“Thank you. I’ll check them in my quarters,” I replied. I suited words to action. Let her report to TIM how calm and polite I’d been. After I’d hung up on him twice in one day, a record even for me, an evaluation that I was keeping my cool would make the point that I was angry with him, not just pissy in general. I popped through my door and settled in to check my mail. Tucked between the others I found a note from Admiral Hackett asking me to set a memorial on Alchera at the crash site of my old ship and to find some evidence of the crew whose bodies had never been recovered.

I pouted a little over being put on grave detail, but then I brightened. Wait, I thought, another trip to a space hub where I might “happen” to run into someone from my “past”. I all but skipped out to the elevator and wished things were all on one level so I could traipse all of the way to the bridge. I’d trooped and tromped and even trammeled but I’d never traipsed before. I was rather curious to see how it felt. The brief bit I did across the CIC to the bridge felt pretty carefree but I wasn’t sure I was doing it right.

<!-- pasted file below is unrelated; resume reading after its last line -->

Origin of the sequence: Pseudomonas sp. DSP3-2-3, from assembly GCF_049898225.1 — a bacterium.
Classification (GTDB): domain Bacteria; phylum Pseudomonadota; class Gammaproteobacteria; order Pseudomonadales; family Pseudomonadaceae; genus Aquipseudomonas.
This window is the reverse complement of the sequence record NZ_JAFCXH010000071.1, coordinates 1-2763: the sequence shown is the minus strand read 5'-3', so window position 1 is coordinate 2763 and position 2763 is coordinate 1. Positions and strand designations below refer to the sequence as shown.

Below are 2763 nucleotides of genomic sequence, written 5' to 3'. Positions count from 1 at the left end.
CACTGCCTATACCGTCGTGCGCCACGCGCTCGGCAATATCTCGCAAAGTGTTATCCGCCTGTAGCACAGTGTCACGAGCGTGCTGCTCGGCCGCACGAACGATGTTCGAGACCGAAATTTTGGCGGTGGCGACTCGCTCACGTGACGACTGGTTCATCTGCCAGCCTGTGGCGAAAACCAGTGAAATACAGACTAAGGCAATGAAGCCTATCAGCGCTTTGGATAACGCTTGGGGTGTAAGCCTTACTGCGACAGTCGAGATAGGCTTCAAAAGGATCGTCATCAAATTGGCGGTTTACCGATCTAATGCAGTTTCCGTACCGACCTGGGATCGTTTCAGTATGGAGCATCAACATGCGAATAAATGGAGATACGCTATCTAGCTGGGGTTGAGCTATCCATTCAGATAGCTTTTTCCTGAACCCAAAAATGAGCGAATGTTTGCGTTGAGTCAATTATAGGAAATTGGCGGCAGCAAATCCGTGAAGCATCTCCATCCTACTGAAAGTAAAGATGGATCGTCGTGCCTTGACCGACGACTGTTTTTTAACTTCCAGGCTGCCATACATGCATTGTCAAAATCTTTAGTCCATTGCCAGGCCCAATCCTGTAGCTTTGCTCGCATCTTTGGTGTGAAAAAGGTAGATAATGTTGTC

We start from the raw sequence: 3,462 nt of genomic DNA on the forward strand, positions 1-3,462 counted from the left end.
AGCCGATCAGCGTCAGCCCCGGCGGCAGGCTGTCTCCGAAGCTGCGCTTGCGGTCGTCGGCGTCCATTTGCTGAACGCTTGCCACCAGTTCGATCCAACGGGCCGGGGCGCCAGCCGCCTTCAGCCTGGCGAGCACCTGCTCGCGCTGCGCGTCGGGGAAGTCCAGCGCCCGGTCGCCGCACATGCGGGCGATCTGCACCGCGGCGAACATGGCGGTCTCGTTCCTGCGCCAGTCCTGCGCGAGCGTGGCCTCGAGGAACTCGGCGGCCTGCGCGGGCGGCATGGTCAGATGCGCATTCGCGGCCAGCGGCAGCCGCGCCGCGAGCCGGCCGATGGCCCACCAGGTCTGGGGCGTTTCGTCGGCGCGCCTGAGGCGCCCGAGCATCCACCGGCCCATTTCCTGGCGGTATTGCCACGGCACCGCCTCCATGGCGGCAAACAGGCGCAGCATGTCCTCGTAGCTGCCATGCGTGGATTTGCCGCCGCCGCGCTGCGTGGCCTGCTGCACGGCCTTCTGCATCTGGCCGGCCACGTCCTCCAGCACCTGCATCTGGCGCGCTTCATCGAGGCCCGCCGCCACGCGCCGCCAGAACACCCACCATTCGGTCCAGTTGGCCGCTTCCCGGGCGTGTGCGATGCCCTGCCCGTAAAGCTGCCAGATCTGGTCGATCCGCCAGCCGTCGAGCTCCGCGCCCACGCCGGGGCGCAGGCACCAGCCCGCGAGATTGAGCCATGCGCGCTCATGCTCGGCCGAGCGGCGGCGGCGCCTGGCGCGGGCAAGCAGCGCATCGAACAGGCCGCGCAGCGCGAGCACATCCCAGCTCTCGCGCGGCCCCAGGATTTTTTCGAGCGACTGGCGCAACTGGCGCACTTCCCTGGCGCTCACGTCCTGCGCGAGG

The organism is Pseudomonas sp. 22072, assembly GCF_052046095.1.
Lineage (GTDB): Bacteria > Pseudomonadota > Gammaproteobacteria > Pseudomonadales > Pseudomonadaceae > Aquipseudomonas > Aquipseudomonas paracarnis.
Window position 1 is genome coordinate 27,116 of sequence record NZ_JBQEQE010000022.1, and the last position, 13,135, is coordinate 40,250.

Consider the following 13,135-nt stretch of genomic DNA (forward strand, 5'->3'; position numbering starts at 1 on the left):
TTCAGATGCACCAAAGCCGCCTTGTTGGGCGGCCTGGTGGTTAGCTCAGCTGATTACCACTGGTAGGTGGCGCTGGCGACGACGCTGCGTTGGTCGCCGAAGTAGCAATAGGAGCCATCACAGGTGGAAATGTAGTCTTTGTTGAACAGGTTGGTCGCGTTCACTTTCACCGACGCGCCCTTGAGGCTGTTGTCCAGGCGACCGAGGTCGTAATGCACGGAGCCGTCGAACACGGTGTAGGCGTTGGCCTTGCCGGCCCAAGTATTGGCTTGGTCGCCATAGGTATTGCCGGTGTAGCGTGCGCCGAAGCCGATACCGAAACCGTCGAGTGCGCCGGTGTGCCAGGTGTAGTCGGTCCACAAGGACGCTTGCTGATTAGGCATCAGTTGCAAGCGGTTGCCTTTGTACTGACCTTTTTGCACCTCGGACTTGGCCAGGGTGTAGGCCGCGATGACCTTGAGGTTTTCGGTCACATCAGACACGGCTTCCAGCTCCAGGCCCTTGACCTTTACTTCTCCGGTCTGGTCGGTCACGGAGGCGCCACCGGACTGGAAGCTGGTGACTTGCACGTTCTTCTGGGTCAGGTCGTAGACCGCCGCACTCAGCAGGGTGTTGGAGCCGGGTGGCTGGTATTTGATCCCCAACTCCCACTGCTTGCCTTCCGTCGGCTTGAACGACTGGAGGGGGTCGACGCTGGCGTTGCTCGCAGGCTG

“Oh, Joker,” I sang as I stepped up behind him. He raised his eyebrows in surprise at my sudden change of mood. “I need you to add a stop on the Citadel to the itinerary.” I told him about Hackett’s request. Rather than pleased he sounded angry.

“Let me get this straight: they want us to travel halfway across the galaxy to pick up this monument and all of the way back to the Omega Nebula to drop it off for them? What is this, a cargo ship? Pft,” he scoffed. “let ‘em hire a mover.”

“Ah, but Citadel equals shore leave.” He cocked his head, considering that. “Give it a medium priority and slot the stop in when we’d have been closest anyway.”

“Aye, aye,” he answered sourly.